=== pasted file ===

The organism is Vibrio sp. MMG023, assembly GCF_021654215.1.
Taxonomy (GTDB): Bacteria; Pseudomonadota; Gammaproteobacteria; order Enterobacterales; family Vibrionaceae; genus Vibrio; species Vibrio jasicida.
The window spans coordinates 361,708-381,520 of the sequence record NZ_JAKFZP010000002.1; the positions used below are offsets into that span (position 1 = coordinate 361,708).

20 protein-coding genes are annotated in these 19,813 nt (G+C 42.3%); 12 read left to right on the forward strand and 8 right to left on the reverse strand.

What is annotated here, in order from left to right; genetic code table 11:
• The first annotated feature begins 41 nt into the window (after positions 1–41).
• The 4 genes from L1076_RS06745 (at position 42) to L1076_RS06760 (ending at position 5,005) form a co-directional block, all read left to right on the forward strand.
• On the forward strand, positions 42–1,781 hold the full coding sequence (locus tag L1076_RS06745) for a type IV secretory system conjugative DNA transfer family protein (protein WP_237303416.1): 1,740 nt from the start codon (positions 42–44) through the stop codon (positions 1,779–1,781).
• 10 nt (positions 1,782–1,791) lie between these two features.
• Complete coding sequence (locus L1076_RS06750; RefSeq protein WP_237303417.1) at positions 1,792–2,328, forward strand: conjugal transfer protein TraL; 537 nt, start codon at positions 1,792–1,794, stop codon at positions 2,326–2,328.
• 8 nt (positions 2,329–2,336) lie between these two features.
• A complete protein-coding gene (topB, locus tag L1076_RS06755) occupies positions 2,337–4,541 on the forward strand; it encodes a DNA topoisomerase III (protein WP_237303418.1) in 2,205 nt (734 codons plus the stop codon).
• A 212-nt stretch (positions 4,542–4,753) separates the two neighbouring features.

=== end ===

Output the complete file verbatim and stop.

The organism is Vibrio sp. MMG023, assembly GCF_021654215.1.
Taxonomy (GTDB): Bacteria; Pseudomonadota; Gammaproteobacteria; order Enterobacterales; family Vibrionaceae; genus Vibrio; species Vibrio jasicida.
The window spans coordinates 361,708-381,520 of the sequence record NZ_JAKFZP010000002.1; the positions used below are offsets into that span (position 1 = coordinate 361,708).

20 protein-coding genes are annotated in these 19,813 nt (G+C 42.3%); 12 read left to right on the forward strand and 8 right to left on the reverse strand.

What is annotated here, in order from left to right; genetic code table 11:
• The first annotated feature begins 41 nt into the window (after positions 1–41).
• The 4 genes from L1076_RS06745 (at position 42) to L1076_RS06760 (ending at position 5,005) form a co-directional block, all read left to right on the forward strand.
• On the forward strand, positions 42–1,781 hold the full coding sequence (locus tag L1076_RS06745) for a type IV secretory system conjugative DNA transfer family protein (protein WP_237303416.1): 1,740 nt from the start codon (positions 42–44) through the stop codon (positions 1,779–1,781).
• 10 nt (positions 1,782–1,791) lie between these two features.
• Complete coding sequence (locus L1076_RS06750; RefSeq protein WP_237303417.1) at positions 1,792–2,328, forward strand: conjugal transfer protein TraL; 537 nt, start codon at positions 1,792–1,794, stop codon at positions 2,326–2,328.
• 8 nt (positions 2,329–2,336) lie between these two features.
• A complete protein-coding gene (topB, locus tag L1076_RS06755) occupies positions 2,337–4,541 on the forward strand; it encodes a DNA topoisomerase III (protein WP_237303418.1) in 2,205 nt (734 codons plus the stop codon).
• A 212-nt stretch (positions 4,542–4,753) separates the two neighbouring features.